wonderful collection of thirteen short stories will intrigue and
fascinate. The writing is beautiful, and Robert Drewe's obvious
connection with the Australian landscape, especially the coastal landscape, is centre stage from the very first page. The descriptions appeal to all the
senses; take, for example, the following lines from Masculine
This sand was like crushed pearls. What excited him as the boat drew
closer, however, was the dramatic potential of the ornately rooted
pandanus palms, lawyer vines and shadowy eucalyptus poised on the
edge of those pale sand-hills. The stark vegetation provided a
sinister backdrop to the serenity of the shore. Winter storm tides
had eaten into the dunes, and undermined trees lay toppled on the
beach all along the high-water mark... '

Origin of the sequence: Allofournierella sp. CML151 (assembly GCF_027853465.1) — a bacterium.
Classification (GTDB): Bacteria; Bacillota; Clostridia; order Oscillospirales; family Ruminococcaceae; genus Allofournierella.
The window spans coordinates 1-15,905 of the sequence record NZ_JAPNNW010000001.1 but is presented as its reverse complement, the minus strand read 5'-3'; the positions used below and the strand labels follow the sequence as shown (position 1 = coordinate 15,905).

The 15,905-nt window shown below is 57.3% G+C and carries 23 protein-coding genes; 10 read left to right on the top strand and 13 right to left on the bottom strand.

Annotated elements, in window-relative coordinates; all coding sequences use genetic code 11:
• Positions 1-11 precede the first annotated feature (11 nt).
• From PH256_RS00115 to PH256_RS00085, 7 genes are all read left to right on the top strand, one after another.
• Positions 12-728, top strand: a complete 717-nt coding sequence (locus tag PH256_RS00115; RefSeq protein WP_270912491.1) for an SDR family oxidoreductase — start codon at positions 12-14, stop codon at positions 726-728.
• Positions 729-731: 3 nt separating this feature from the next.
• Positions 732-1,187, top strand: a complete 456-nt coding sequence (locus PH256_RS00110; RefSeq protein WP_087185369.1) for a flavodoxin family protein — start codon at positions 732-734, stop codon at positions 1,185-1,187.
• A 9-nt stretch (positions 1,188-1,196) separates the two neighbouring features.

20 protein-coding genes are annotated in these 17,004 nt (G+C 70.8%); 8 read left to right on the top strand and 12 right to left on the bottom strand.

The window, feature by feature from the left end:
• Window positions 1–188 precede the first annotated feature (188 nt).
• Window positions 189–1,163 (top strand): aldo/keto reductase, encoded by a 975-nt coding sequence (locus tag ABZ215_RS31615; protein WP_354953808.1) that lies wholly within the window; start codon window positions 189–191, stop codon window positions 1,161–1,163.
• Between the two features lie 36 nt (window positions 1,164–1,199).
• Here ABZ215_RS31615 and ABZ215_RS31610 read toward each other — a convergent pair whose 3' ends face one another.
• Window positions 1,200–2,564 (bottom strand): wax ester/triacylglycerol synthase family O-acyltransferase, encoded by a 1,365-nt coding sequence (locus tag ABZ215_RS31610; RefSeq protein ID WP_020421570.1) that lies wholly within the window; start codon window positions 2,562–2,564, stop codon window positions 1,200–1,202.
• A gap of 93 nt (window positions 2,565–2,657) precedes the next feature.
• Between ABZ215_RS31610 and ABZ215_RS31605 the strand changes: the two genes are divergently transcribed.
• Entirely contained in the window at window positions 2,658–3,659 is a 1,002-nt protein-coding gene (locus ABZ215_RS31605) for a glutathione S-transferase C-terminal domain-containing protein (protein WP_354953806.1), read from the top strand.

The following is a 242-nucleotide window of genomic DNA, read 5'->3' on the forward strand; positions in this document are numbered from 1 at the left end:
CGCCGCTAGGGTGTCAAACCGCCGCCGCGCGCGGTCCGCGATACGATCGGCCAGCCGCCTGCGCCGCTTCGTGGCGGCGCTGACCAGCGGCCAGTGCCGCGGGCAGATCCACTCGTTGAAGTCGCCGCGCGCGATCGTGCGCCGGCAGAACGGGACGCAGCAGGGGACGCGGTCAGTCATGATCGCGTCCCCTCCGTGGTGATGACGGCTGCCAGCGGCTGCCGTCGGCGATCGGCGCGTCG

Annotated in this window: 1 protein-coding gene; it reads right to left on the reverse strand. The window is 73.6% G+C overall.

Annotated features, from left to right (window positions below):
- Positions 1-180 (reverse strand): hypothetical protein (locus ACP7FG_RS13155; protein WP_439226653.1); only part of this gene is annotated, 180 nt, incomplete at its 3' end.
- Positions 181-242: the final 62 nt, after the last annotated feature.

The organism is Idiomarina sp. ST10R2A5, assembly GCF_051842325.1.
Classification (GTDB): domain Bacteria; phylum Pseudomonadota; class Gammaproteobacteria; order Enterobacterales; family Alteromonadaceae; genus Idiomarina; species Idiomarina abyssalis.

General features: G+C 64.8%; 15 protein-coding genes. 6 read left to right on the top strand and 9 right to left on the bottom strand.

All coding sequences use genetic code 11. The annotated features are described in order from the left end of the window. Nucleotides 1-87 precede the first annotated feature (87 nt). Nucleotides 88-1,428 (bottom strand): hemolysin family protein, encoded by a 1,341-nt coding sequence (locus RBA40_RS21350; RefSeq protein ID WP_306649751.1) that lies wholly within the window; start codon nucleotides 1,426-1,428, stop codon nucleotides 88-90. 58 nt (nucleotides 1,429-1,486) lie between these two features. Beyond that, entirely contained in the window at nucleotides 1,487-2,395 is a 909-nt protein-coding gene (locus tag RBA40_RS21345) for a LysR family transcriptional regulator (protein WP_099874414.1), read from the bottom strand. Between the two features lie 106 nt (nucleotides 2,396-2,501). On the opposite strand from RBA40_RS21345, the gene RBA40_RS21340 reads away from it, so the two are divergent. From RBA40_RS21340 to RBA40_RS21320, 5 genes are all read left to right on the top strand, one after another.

from The Rip:
… Smoke from an inland bushfire met a humid mist rolling in from
the ocean in a haze of muted light across the beach. In the low
snapping waves, seashells rattled and chinked like coins... '
times, there is humour layered between the sadness of relationships
gone wrong and the problems caused by misguided decisions. With most of the stories, there
is no definite resolution, and yet they are stories that leave you
thinking long after you have finished the last story and closed the book.